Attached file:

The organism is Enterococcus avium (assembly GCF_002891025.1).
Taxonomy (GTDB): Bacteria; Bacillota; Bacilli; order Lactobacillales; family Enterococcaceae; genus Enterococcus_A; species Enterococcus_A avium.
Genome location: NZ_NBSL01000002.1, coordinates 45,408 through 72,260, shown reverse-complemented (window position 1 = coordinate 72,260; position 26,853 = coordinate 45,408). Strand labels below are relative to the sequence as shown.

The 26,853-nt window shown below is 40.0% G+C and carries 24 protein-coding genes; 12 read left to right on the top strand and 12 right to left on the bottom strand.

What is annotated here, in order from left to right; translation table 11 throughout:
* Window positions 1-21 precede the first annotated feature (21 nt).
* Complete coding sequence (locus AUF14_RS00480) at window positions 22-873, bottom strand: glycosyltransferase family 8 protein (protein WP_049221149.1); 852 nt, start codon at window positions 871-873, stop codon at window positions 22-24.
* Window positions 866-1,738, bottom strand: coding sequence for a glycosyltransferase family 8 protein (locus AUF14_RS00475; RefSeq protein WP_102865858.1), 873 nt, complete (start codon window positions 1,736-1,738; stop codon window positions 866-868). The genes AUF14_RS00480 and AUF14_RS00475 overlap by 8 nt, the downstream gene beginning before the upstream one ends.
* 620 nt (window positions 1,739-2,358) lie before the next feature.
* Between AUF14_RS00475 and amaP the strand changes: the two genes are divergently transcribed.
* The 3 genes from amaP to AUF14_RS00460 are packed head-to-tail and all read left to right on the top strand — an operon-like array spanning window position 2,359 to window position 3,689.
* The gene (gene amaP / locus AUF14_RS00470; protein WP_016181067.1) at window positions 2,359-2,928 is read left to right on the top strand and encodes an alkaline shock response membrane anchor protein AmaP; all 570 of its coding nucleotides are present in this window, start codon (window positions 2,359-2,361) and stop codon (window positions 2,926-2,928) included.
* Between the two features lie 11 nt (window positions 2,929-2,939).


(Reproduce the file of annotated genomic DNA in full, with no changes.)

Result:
The organism is Enterococcus avium (assembly GCF_002891025.1).
Taxonomy (GTDB): Bacteria; Bacillota; Bacilli; order Lactobacillales; family Enterococcaceae; genus Enterococcus_A; species Enterococcus_A avium.
Genome location: NZ_NBSL01000002.1, coordinates 45,408 through 72,260, shown reverse-complemented (window position 1 = coordinate 72,260; position 26,853 = coordinate 45,408). Strand labels below are relative to the sequence as shown.

The 26,853-nt window shown below is 40.0% G+C and carries 24 protein-coding genes; 12 read left to right on the top strand and 12 right to left on the bottom strand.

What is annotated here, in order from left to right; translation table 11 throughout:
* Window positions 1-21 precede the first annotated feature (21 nt).
* Complete coding sequence (locus AUF14_RS00480) at window positions 22-873, bottom strand: glycosyltransferase family 8 protein (protein WP_049221149.1); 852 nt, start codon at window positions 871-873, stop codon at window positions 22-24.
* Window positions 866-1,738, bottom strand: coding sequence for a glycosyltransferase family 8 protein (locus AUF14_RS00475; RefSeq protein WP_102865858.1), 873 nt, complete (start codon window positions 1,736-1,738; stop codon window positions 866-868). The genes AUF14_RS00480 and AUF14_RS00475 overlap by 8 nt, the downstream gene beginning before the upstream one ends.
* 620 nt (window positions 1,739-2,358) lie before the next feature.
* Between AUF14_RS00475 and amaP the strand changes: the two genes are divergently transcribed.
* The 3 genes from amaP to AUF14_RS00460 are packed head-to-tail and all read left to right on the top strand — an operon-like array spanning window position 2,359 to window position 3,689.
* The gene (gene amaP / locus AUF14_RS00470; protein WP_016181067.1) at window positions 2,359-2,928 is read left to right on the top strand and encodes an alkaline shock response membrane anchor protein AmaP; all 570 of its coding nucleotides are present in this window, start codon (window positions 2,359-2,361) and stop codon (window positions 2,926-2,928) included.
* Between the two features lie 11 nt (window positions 2,929-2,939).